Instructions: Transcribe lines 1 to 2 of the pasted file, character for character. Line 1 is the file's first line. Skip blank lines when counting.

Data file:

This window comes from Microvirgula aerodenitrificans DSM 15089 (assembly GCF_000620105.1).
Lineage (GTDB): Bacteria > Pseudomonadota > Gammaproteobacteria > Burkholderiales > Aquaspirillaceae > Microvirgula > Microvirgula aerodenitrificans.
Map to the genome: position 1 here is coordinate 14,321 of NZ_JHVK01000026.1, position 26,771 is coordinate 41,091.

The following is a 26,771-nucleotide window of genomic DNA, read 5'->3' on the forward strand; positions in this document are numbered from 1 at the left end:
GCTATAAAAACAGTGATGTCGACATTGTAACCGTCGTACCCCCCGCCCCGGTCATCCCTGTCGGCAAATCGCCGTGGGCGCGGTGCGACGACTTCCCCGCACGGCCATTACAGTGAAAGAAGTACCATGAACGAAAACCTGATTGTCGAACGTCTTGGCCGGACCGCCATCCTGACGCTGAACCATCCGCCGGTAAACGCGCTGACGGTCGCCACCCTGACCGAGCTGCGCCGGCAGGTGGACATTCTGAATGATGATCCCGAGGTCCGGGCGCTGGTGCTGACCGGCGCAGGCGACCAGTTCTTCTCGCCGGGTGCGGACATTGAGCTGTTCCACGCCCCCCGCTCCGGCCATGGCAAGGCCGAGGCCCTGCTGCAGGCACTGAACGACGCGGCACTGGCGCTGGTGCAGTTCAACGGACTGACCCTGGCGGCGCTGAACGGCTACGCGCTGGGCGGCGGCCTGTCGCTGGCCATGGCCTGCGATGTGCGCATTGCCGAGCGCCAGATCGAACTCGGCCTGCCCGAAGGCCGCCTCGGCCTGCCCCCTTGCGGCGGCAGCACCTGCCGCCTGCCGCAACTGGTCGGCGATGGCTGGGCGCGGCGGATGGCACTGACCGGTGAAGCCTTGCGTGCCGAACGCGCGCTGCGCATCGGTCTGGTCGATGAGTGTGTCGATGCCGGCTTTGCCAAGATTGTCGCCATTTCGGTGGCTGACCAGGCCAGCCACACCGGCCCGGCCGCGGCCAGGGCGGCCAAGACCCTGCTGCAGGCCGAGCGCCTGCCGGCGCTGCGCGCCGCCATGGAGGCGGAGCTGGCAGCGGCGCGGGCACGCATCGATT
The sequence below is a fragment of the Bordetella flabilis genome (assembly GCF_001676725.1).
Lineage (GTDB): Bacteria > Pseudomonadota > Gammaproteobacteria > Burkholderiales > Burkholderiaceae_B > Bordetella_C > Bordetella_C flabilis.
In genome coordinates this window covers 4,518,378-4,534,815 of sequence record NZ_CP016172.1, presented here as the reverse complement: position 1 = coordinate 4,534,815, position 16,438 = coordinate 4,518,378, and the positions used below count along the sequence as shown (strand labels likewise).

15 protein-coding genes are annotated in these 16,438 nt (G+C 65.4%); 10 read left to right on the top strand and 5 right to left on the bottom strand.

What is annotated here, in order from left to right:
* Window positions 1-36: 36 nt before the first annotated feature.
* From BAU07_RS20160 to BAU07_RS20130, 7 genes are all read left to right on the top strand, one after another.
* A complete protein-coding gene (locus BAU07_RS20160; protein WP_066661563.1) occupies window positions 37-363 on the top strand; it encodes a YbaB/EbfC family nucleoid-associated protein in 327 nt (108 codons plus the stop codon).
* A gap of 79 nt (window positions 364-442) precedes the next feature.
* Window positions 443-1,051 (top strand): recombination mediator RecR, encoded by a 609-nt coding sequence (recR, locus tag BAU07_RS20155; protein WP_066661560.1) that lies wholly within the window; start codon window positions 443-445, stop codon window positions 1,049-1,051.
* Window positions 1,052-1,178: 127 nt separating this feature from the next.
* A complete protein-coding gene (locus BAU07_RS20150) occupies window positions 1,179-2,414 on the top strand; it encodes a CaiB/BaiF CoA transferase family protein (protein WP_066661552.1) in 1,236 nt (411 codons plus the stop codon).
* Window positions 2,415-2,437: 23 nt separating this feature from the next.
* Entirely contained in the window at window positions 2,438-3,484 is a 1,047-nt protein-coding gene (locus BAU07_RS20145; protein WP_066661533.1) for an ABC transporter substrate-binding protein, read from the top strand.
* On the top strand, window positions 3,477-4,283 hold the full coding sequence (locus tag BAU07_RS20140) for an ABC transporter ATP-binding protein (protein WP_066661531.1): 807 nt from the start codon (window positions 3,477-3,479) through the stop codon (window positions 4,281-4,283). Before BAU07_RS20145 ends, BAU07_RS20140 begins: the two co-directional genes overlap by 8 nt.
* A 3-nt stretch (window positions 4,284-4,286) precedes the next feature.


This window comes from Microvirgula aerodenitrificans DSM 15089 (assembly GCF_000620105.1).
Lineage (GTDB): Bacteria > Pseudomonadota > Gammaproteobacteria > Burkholderiales > Aquaspirillaceae > Microvirgula > Microvirgula aerodenitrificans.